‘It doesn’t mean anything to me,’ Katharina says.
‘It’s Aggie,’ Lilibet says.
‘But … how?’
Aggie doesn’t move.
‘Look at other boxes, other files,’ Katharina says. ‘There must be a simple explanation for this.’
Lilibet pulls down another box from a shelf three steps to the right from the gap that Aggie created when she pulled this one out. Lilibet puts it on the floor, takes off its lid, puts her hand deep into the pile of folders, and pulls one out at random. ‘Here,’ she says. ‘What’s in this one?’ SHe stands next to Aggie, still motionless, opens the folder. ‘What the actual cuck?’ she shouts. ‘It’s the sane picture.’ She lets the pages run through her fingers. ‘The same pictures.’
‘I think we need to read them,’ Katharina says. ‘Patiently.’
‘OK,’ Aggie says. ‘Let me do it. It is me, after all.’ The colour is starting to come back into her face. She drops down onto the floor, holds her hand out to Lilibet for the first folder. She opens it, and is no longer shocked because she knows what to expect. ‘Experiment 345,’ she reads out. ‘Date: February 25 1930.’ She looks up. ‘That’s weird.’
‘More than weird,’ Lilibet says. ‘Impossible.’
‘So you keep saying,’ Katharina says.
‘Subject dropped February 10 1930, 05:00 hours. Drone deployed. Camera engaged. Height 10,000 feet,’ Aggie reads, her voice monotone. ‘Drones in 1930? High-definition cameras?’ She shakes her head. ‘Unsuccessful. No contact with locals. Subject did not engage. Locals did not engage. Extracted February 12 1930, 02:00n hours. Terminated.’ She drops the folder onto the ground beside her. ‘Next.’ She holds out her hand again. She can’t believe how tired she feels.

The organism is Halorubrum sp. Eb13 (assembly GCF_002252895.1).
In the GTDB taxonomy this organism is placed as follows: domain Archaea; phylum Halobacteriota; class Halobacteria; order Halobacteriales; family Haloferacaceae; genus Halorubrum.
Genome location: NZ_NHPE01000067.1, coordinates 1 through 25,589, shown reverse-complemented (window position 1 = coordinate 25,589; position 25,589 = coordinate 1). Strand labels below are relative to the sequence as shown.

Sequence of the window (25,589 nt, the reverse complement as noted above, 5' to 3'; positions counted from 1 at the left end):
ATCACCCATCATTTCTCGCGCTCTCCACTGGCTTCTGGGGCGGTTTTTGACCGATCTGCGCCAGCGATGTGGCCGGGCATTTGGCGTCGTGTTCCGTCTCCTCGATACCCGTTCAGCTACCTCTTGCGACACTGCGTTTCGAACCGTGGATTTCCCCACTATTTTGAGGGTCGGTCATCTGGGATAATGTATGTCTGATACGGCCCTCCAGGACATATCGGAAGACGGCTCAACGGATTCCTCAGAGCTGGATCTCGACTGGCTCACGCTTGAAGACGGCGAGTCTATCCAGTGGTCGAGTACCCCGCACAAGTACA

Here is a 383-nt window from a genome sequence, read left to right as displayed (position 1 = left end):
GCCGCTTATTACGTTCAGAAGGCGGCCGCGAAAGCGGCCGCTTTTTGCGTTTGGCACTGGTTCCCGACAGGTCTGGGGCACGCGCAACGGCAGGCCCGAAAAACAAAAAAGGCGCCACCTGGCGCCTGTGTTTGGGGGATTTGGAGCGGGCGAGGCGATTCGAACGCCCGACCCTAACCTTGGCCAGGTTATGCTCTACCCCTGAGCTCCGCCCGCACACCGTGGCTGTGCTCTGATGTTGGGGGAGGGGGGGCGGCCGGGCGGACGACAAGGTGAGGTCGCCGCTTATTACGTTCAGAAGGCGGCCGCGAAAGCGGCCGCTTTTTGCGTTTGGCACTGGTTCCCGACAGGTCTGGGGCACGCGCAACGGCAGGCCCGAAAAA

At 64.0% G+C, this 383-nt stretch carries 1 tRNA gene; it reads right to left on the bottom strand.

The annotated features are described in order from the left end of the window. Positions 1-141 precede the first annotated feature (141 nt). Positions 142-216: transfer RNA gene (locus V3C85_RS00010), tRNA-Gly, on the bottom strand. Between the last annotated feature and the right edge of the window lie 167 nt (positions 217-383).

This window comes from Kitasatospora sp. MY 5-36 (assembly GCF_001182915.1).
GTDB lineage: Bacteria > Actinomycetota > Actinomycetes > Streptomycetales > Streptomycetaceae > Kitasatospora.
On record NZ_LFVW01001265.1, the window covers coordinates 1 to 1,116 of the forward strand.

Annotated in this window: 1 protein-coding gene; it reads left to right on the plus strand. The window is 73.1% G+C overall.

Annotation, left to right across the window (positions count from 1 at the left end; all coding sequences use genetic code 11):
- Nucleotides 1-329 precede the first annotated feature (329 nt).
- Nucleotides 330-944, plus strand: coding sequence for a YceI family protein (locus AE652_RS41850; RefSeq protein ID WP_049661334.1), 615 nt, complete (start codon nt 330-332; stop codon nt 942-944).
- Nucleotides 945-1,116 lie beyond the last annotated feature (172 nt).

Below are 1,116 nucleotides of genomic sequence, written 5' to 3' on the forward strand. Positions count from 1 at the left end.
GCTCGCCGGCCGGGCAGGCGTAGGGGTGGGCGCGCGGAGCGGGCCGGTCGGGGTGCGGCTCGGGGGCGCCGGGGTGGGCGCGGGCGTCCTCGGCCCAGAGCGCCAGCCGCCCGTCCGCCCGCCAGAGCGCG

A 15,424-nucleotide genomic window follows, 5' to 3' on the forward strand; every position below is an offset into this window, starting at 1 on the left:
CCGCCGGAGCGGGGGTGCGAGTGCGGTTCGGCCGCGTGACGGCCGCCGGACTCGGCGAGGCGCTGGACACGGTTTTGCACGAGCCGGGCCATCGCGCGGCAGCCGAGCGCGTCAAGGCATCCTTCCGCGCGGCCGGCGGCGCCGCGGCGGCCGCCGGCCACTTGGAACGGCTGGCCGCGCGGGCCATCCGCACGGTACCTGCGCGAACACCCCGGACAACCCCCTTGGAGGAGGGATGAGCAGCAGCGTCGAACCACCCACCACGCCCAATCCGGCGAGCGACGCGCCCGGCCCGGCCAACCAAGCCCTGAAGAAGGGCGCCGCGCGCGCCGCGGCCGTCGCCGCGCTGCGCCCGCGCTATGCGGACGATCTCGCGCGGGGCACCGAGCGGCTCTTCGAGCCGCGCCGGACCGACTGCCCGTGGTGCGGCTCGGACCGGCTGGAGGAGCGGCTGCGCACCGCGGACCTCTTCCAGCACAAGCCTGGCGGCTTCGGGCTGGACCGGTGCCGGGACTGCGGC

Lilibet hands her the next folder.
Aggie opens it. Same picture, as expected. Ragged child in mud in rain. ‘Experiment 678. Date: March 10 1932.’ She sighs. ‘Subject dropped February 27 1932, 05:00 hours. Drone deployed. Camera engaged. Height 10,000 feet. Interaction with locals on February 28 1932, 01:00 hours. Male locals shouting at subject. Subject stands up and tries to speak. Leader comes within reach of subject, which motions at him. He calls to group. They surround subject. Subject deceased February 28 1932 01:30. Cadaver extracted February 28 1932, 03:30 hours.’ She drops it onto the floor open on the page which shows the body of a small child covered in blood. And this time the picture’s in colour. She gags.
Lilibet runs to what she thinks must be the very last box of them all, on the bottom shelf on the other side of the room, drags it from its shelf, rips off its lid, upends it, and takes out the very bottom folder, toys with the idea of opening it, changes her mind, and just hands it straight to Aggie.
Aggie takes a deep breath, opens the folder. ‘Of course,’ she says. ‘Same picture.’ She shakes her head. ‘Experiment 2,163. Date: June 29 1944. Subject dropped June 14 1944, 04:00 hours. Drone deployed. Camera engaged. Height 7,500 feet. Interaction with locals June 14 1944, 07:43 hours. Subject follows local woman to house. Infra-red imaging commences. Indeterminate activity. Fighting. Subject eliminates woman with knife. Stab and slash wounds to woman’s abdomen. Local cadaver left in situ. Subject extracted June 14 1944, 08:24 hours. Terminated.’ Aggie throws the folder down, screams, and screams again, gets up. This can’t be what she wanted me to see, it can’t be, can’t be.’ She turns away, puts herself into a corner, face against the shelves, and wails.